A headshot photo of Kate Karelina Weil.

Kate Karelina Weil, PhD

Research Assistant Professor

Contact Information

PO Box 9303
BMRC 322
108 Biomedical Road
Morgantown, WV 26505


  • Department of Neuroscience
  • Rockefeller Neuroscience Institute

Graduate Training

  • PhD, Neuroscience, Ohio State University
  • MA, Psychology, University of Richmond


  • Postdoctoral Fellow, Ohio State University

Research Interests

My main research focus is on identifying environmental and behavioral variables that contribute to neuroprotection or neurodegeneration following traumatic brain injury (particularly injuries that occur early in development).  My work (with Dr. Zachary Weil) has begun to identify mechanisms by which mild early life injuries in mice increase vulnerability to long-term consequences such as altered brain metabolism drug/alcohol abuse later in life, as well as reduced capacity for CNS recovery following additional injuries.  As a corollary to this work, we have recently begun work to identify potential neuroprotective measures following early life brain injuries.  Standard clinical practice for traumatic brain injury typically involves a period of physical and/or cognitive rest until symptom resolution; however, 1) there is little scientific basis for this approach, indeed recent work has shown that this period of rest does little to promote recovery, and 2) symptom resolution is not a good measure of CNS recovery.  In direct contrast to the clinical recommendation, it is well established in both basic and clinical research that exercise is profoundly neuroprotective in brain injury, stroke, cardiac arrest, and other forms of CNS injury.  Thus, in order to counter the dogma of post-injury rest, we are working to identify 1) the optimal intensity and timing of exercise that promotes recovery after brain injury and 2) the mechanism by which exercise improves cognitive and functional outcomes in mice with brain injury.

Recent Publications


Google Scholar

Relevant Publications:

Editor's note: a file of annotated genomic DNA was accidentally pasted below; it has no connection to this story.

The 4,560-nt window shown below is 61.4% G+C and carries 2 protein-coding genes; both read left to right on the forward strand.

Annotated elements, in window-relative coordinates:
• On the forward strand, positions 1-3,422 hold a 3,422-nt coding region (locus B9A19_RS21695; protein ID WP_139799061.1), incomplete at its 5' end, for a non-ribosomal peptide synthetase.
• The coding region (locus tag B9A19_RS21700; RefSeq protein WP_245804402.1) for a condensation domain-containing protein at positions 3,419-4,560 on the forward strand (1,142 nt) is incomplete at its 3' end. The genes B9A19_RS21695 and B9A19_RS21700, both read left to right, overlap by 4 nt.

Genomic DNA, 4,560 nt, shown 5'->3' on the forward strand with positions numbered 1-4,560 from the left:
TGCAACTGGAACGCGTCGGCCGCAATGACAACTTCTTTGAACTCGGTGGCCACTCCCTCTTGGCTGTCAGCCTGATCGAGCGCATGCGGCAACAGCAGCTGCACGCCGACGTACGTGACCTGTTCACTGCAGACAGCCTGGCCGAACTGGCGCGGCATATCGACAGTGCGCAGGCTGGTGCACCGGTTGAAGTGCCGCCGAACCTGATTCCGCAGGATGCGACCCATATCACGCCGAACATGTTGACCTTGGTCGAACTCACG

Weil ZM, Karelina K & Corrigan JD, 2019. Does childhood injury cause alcohol misuse: combining preclinical and epidemiological research? Experimental Neurology, 317: 284-290.

Weil ZM, Corrigan JD & Karelina K, 2019.Alcohol use disorders and traumatic brain injury.Alcohol Research: Current Reviews, in press.

Borniger JC, Ungerleider K, Zhang N, Karelina K, Magalang UJ & Weil ZM, 2018.Repetitive brain injury of juvenile mice impairs environmental enrichment-induced modulation of REM sleep in adulthood.Neuroscience, 375: 74-83.

Karelina K, Nicholson S & Weil ZM, 2018.Minocycline blocks traumatic brain injury induced alcohol consumption and nucleus accumbens inflammation in adolescent male mice. Brain Behavior and Immunity, 69: 532-539.

Karelina K, Gaier KR, Weil ZM, 2017.Traumatic brain injuries during development disrupt dopaminergic signaling. Experimental Neurology, 297: 110-117.

Weil ZM & Karelina K, 2017.Traumatic brain injuries during development: implications for alcohol abuse. Frontiers in Behavioral Neuroscience, 11:135.

doi: 10.3389/fnbeh.2017.00135.

Karelina K, Gaier KR, Prabhu M, Wenger V, Corrigan TED & Weil ZM, 2017.Binge ethanol in adulthood exacerbates negative outcomes following juvenile traumatic brain injury. Brain, Behavior and Immunity, 60: 304-311.

Weil ZM, Corrigan JD & Karelina K, 2016.Alcohol abuse after traumatic brain injury: experimental and clinical evidence.Neuroscience and Biobehavioral Reviews, 62: 89-99.

Karelina K, Sarac B, Freeman L, Gaier KR and Weil ZM, 2016.Traumatic brain injury and obesity induce persistent central insulin resistance. European Journal of Neuroscience, 43(8): 1034-1043.

Weil ZM, Karelina K, Gaier KR, Corrigan TED & Corrigan J, 2016.Juvenile traumatic brain injury increases alcohol consumption and reward in female mice. Journal of Neurotrauma, 33(9): 895-903.

Karelina K & Weil ZM, 2015.Neuroenergetics of traumatic brain injury. Concussion, 1(2):CNC9. doi: 10.2217/cnc.15.9.

Weil ZM, Gaier K, Karelina K, 2014.Injury timing alters metabolic, functional and inflammatory outcomes following repeated mild traumatic brain injury. Neurobiology of Disease, 70: 108-116.